Sea sponges are bottom-dwelling, multi-cellular animals. Most sea sponges attach themselves to the ocean floor, other sea animals or rocks for the duration of their lives. A small number of sea sponges are mobile creatures that move along the ocean floor at the rate of ...
Most sea sponges are detrivorous, meaning they consume organic debris and various microbes that drift through ocean currents. Harp sponges, however, are carnivorous and use hooks located on their arms to catch shrimp and other small animals.
The scientific name of the sea sponge is Porifera. The sea sponge's scientific name refers to something having pores, and sea sponges have many small pores known as ostia.
Sea sponges reproduce asexually by budding and sexually by releasing male gametes into the water. These gametes are taken in by other sponges, which then produce blastulas that are also released into the water. Budding can be external or internal. Internal budding is re...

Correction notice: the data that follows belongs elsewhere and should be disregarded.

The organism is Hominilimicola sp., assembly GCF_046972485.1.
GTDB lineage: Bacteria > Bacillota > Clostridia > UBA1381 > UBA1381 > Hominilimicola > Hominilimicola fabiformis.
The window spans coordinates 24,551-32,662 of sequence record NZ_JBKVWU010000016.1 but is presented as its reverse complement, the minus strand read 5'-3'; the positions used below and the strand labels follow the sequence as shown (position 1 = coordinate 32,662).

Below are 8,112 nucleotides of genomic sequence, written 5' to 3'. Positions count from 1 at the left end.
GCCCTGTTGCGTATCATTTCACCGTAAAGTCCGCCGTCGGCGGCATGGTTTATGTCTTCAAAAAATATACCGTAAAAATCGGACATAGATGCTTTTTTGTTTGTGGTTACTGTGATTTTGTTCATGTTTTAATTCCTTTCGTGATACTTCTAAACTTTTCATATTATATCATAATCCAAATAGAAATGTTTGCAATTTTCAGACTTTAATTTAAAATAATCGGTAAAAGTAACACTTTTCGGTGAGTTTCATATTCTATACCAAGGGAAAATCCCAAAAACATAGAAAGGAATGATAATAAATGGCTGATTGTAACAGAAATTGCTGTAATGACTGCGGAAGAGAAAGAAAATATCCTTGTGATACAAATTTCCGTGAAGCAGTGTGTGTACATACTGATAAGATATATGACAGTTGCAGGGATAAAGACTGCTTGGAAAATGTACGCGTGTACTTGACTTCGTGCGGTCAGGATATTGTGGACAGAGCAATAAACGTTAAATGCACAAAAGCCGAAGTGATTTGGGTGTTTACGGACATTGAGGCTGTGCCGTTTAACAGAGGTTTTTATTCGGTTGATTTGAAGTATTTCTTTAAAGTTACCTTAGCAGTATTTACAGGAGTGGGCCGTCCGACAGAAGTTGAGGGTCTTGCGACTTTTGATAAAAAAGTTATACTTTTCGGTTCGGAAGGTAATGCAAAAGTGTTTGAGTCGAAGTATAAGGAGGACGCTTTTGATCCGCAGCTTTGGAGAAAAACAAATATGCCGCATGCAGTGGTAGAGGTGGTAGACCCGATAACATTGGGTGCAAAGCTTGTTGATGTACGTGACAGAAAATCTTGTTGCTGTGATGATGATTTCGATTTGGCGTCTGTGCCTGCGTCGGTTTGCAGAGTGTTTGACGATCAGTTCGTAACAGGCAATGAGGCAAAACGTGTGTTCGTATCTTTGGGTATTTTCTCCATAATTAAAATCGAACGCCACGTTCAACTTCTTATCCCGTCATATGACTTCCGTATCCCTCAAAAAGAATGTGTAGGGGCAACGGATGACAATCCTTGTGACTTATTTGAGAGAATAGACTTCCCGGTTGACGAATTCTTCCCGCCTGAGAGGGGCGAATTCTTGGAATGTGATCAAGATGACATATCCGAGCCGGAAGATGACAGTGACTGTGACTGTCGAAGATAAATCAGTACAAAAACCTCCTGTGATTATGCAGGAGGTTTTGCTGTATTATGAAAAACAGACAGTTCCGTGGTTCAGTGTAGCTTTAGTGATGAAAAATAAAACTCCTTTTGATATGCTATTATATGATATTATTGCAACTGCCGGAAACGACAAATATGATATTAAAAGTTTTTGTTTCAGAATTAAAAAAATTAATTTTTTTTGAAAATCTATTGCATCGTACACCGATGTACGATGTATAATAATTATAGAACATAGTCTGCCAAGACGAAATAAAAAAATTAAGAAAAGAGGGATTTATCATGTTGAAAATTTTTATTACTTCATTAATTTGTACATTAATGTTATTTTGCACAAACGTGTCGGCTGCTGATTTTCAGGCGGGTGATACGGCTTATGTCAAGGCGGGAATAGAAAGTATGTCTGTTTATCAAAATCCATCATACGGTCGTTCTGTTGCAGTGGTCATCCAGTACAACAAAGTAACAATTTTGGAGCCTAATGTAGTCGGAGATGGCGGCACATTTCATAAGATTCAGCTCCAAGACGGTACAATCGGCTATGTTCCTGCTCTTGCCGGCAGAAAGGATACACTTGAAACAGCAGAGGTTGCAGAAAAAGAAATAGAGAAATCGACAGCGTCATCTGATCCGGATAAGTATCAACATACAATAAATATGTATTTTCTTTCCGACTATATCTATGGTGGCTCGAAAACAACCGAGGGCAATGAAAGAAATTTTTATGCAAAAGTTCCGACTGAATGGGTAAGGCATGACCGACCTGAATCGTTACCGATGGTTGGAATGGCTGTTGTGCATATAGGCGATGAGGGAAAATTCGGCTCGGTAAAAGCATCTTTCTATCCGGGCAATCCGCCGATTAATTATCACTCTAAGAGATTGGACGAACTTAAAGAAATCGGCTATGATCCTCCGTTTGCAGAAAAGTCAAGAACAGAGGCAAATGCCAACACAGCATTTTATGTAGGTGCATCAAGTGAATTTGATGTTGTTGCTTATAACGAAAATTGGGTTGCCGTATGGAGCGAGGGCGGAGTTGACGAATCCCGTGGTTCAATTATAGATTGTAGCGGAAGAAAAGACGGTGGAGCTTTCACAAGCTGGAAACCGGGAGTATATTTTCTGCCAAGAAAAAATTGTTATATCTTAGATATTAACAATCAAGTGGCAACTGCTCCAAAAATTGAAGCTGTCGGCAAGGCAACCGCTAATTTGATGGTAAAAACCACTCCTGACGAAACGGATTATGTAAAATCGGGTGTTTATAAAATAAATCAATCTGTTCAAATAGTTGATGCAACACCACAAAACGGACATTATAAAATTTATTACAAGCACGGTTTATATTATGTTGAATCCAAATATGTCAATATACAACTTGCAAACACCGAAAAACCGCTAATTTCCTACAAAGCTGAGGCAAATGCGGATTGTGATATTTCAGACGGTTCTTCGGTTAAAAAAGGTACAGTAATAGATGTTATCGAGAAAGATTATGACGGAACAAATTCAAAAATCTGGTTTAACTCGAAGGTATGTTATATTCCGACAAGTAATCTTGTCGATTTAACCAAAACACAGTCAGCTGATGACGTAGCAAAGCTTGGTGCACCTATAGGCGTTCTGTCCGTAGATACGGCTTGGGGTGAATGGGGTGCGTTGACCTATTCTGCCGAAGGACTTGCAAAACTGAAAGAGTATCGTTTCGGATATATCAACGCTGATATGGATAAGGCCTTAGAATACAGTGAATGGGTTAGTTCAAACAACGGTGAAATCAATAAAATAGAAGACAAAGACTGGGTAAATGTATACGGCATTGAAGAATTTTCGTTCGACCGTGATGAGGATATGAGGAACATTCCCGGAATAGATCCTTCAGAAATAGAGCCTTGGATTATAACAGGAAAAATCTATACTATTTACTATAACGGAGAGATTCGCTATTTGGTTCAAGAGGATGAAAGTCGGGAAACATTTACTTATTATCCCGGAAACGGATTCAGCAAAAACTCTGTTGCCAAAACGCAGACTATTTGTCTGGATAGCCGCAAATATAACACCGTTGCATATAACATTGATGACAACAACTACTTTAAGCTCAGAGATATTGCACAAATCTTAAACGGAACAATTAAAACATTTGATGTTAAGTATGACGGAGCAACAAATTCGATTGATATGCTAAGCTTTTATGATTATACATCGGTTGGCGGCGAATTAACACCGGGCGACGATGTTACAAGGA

Only about 30 percent of the Earth's surface is dry land, oceans make up the remaining 70 percent. Earth's oceans are home to hundreds of thousands of marine life forms, but because most of the ocean depths remain unexplored, hundreds of thousands or even millions of un...
The sponge's adaptations include being an excellent filter feeder. Because a sponge is sessile, its body is full of pores that allow water rich with nutrients such as plankton to enter its body cavity. Once there, the plankton is filtered out, and the water is expelled.
The Red Sea is an inlet of the Indian Ocean that separates northeastern Africa from Asia minor. Specifically, the Red Sea borders Saudi Arabia and Yemen on its eastern shore and Egypt, Sudan, Eritrea and Djibouti on its western shore. The Red Sea has one of the highest ...